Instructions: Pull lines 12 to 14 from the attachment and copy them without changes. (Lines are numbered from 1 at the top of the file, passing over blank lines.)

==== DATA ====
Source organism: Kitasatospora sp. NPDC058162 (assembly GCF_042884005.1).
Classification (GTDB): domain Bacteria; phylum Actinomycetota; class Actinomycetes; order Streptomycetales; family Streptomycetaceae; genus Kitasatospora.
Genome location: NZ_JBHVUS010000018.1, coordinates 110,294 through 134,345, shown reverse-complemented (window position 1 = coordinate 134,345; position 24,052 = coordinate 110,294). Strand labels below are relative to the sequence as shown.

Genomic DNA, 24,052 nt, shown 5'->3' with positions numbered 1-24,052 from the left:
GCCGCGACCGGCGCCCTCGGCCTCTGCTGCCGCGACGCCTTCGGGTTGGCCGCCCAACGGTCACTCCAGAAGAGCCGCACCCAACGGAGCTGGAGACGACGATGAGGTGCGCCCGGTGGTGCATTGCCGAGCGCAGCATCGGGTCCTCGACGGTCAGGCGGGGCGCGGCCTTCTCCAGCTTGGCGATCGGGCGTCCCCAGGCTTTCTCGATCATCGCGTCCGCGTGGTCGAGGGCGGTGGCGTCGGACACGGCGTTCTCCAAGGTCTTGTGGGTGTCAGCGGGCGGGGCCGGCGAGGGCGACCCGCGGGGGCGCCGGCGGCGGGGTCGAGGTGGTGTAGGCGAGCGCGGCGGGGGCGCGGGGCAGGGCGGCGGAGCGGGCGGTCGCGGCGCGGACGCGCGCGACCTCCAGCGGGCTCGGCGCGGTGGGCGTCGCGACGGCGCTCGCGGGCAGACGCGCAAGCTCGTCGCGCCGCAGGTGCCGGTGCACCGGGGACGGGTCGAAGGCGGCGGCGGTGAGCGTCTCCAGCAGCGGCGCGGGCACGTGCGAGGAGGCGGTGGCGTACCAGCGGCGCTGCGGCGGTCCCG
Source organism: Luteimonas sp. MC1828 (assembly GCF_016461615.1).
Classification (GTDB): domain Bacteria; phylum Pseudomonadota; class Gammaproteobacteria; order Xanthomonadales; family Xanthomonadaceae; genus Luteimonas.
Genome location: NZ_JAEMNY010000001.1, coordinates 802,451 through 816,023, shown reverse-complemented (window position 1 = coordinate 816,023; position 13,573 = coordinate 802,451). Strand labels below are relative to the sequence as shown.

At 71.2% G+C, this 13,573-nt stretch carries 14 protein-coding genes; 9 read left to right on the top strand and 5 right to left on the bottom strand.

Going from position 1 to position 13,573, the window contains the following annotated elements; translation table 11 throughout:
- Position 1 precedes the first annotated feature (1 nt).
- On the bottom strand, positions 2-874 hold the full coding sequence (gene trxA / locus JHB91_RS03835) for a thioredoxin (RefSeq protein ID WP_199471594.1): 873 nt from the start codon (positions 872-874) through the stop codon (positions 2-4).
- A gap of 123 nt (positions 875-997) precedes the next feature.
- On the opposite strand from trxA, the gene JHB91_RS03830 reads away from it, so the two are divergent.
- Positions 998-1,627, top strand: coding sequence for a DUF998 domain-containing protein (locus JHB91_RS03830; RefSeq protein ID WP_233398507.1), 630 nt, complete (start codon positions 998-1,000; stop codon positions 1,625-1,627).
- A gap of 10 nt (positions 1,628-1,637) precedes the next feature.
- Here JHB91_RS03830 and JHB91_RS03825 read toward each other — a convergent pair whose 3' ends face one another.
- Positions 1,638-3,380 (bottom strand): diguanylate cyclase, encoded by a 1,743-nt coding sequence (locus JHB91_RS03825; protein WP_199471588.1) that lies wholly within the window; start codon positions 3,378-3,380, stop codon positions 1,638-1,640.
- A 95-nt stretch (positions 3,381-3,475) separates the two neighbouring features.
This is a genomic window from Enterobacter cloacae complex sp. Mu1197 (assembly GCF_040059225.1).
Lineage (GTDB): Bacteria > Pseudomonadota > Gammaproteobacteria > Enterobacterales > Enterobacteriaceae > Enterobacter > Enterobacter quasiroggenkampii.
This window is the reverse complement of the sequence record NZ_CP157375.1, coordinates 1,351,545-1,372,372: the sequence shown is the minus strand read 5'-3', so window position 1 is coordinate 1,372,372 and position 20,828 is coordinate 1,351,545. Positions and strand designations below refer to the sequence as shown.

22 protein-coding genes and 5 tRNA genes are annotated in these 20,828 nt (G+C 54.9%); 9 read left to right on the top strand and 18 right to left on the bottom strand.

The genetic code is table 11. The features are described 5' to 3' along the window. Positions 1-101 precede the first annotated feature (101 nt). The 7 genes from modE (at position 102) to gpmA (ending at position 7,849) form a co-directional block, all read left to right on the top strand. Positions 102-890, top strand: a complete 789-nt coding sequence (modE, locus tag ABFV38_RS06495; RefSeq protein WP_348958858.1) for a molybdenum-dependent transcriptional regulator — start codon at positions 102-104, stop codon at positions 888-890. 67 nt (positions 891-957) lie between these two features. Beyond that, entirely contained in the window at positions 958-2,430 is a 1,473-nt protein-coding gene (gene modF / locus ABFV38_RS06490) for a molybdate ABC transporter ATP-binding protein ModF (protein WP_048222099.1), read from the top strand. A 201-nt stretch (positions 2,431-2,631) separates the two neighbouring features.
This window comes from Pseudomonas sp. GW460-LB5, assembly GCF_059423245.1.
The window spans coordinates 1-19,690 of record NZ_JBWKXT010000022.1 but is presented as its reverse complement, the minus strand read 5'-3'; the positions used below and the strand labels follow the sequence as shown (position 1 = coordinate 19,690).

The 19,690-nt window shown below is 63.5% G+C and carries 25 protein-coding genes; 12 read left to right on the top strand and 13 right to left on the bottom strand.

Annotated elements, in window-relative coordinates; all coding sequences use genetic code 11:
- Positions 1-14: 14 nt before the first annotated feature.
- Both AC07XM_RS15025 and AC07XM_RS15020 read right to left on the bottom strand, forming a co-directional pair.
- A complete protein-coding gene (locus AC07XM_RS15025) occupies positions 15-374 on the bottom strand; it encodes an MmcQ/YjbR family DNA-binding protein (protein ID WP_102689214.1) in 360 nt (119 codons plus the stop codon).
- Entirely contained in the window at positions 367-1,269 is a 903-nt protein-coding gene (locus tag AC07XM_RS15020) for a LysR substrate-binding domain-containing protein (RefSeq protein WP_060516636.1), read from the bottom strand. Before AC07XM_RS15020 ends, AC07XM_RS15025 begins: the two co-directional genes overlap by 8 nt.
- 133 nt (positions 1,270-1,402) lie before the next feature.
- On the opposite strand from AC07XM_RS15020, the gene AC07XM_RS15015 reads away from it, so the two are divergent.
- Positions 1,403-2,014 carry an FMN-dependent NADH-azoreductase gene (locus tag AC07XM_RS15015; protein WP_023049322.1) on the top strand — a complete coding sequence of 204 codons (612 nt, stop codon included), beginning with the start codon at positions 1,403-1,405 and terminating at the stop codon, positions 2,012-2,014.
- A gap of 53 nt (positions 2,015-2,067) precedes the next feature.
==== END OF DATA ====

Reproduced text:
- On the bottom strand, positions 2-874 hold the full coding sequence (gene trxA / locus JHB91_RS03835) for a thioredoxin (RefSeq protein ID WP_199471594.1): 873 nt from the start codon (positions 872-874) through the stop codon (positions 2-4).
- A gap of 123 nt (positions 875-997) precedes the next feature.
- On the opposite strand from trxA, the gene JHB91_RS03830 reads away from it, so the two are divergent.